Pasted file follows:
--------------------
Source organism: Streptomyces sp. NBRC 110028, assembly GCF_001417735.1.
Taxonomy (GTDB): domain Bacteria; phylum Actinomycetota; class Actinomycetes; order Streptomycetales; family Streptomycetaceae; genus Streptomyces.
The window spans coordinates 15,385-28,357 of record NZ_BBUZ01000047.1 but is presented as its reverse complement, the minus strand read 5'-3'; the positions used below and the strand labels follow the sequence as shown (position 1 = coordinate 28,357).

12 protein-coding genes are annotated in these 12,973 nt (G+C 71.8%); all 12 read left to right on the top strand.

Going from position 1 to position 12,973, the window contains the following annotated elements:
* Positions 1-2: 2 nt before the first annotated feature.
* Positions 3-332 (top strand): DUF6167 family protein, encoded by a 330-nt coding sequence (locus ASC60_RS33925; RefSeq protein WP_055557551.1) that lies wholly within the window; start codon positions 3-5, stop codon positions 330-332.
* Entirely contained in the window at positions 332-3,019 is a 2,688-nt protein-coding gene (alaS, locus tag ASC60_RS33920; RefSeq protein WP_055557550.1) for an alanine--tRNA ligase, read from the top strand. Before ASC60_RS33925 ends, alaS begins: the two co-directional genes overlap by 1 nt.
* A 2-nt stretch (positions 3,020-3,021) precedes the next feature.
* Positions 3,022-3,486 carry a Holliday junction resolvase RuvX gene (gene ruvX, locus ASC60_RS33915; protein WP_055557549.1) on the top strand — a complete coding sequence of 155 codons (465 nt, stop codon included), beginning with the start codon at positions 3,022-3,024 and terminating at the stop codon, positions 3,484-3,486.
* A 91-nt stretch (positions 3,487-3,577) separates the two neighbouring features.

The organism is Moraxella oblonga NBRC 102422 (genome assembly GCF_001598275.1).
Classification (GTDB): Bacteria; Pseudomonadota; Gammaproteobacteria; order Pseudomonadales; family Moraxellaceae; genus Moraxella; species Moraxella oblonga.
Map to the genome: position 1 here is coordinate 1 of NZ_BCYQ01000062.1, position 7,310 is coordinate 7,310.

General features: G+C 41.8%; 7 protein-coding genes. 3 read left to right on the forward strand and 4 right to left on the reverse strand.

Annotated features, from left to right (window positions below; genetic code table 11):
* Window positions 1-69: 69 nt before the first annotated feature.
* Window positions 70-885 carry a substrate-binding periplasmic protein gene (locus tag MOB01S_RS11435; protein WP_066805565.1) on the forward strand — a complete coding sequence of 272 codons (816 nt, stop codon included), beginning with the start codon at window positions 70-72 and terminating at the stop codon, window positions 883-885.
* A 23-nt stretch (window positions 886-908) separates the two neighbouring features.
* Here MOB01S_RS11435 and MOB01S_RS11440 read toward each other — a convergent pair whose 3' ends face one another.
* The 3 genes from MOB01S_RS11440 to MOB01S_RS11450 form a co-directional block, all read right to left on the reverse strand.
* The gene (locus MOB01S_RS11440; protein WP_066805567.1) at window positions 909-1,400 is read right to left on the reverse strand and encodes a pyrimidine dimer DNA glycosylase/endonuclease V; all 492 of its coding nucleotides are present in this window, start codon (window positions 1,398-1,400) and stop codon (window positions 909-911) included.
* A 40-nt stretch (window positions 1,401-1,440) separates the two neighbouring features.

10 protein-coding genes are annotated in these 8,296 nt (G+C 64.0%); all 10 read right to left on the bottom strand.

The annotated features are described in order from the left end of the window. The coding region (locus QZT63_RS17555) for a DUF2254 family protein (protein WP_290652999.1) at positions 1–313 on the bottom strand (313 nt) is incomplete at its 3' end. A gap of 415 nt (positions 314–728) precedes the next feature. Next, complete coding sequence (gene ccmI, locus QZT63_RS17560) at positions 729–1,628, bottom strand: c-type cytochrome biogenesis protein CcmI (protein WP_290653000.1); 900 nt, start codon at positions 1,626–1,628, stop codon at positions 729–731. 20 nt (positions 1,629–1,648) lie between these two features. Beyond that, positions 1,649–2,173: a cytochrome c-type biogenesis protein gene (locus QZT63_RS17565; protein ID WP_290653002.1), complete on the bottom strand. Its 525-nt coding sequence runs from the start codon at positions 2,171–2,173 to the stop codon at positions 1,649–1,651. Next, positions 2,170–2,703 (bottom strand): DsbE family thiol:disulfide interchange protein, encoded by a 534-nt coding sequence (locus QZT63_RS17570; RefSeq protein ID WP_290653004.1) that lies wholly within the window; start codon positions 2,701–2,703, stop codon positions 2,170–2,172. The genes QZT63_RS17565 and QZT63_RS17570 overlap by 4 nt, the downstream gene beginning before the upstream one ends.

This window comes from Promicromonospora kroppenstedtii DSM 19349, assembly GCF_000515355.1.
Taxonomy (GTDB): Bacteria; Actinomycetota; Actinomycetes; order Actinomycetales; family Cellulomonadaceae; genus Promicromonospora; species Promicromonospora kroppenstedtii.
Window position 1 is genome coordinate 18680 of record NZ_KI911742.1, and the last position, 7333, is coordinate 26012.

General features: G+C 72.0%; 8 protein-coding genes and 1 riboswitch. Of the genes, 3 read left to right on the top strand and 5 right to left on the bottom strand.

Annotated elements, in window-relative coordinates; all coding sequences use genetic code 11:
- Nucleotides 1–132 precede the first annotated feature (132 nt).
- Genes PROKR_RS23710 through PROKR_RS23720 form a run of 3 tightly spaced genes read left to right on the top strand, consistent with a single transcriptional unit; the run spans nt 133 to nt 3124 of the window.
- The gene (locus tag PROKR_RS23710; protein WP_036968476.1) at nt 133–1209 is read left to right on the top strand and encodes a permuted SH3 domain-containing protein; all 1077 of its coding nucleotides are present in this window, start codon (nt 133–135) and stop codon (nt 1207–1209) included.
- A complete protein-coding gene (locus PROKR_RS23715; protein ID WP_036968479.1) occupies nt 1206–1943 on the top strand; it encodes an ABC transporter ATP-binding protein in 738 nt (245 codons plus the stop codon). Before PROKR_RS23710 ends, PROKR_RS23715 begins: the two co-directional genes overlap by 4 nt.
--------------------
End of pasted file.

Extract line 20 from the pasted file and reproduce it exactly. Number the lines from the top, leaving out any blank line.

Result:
* Here MOB01S_RS11435 and MOB01S_RS11440 read toward each other — a convergent pair whose 3' ends face one another.